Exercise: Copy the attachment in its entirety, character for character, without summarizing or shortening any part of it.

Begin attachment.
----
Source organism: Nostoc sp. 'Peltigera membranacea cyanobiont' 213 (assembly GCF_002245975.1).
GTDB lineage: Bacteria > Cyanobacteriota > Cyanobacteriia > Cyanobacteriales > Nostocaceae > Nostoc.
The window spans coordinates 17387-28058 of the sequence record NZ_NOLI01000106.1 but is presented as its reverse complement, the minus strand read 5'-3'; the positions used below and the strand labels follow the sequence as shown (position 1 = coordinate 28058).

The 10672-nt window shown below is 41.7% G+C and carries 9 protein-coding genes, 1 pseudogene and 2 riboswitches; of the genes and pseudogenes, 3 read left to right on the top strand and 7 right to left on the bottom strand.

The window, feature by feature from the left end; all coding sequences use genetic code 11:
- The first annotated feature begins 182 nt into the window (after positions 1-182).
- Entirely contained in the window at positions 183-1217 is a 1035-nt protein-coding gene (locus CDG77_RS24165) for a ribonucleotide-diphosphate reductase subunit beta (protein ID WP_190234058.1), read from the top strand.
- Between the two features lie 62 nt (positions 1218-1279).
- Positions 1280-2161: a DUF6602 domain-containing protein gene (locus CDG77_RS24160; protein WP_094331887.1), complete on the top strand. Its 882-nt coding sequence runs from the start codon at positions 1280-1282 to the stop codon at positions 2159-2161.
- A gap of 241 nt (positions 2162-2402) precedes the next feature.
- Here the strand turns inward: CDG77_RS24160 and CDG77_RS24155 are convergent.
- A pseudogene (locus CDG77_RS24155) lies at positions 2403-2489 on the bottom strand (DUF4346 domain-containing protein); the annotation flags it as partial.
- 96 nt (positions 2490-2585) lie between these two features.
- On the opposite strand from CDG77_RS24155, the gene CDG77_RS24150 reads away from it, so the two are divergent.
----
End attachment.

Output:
Source organism: Nostoc sp. 'Peltigera membranacea cyanobiont' 213 (assembly GCF_002245975.1).
GTDB lineage: Bacteria > Cyanobacteriota > Cyanobacteriia > Cyanobacteriales > Nostocaceae > Nostoc.
The window spans coordinates 17387-28058 of the sequence record NZ_NOLI01000106.1 but is presented as its reverse complement, the minus strand read 5'-3'; the positions used below and the strand labels follow the sequence as shown (position 1 = coordinate 28058).

The 10672-nt window shown below is 41.7% G+C and carries 9 protein-coding genes, 1 pseudogene and 2 riboswitches; of the genes and pseudogenes, 3 read left to right on the top strand and 7 right to left on the bottom strand.

The window, feature by feature from the left end; all coding sequences use genetic code 11:
- The first annotated feature begins 182 nt into the window (after positions 1-182).
- Entirely contained in the window at positions 183-1217 is a 1035-nt protein-coding gene (locus CDG77_RS24165) for a ribonucleotide-diphosphate reductase subunit beta (protein ID WP_190234058.1), read from the top strand.
- Between the two features lie 62 nt (positions 1218-1279).
- Positions 1280-2161: a DUF6602 domain-containing protein gene (locus CDG77_RS24160; protein WP_094331887.1), complete on the top strand. Its 882-nt coding sequence runs from the start codon at positions 1280-1282 to the stop codon at positions 2159-2161.
- A gap of 241 nt (positions 2162-2402) precedes the next feature.
- Here the strand turns inward: CDG77_RS24160 and CDG77_RS24155 are convergent.
- A pseudogene (locus CDG77_RS24155) lies at positions 2403-2489 on the bottom strand (DUF4346 domain-containing protein); the annotation flags it as partial.
- 96 nt (positions 2490-2585) lie between these two features.
- On the opposite strand from CDG77_RS24155, the gene CDG77_RS24150 reads away from it, so the two are divergent.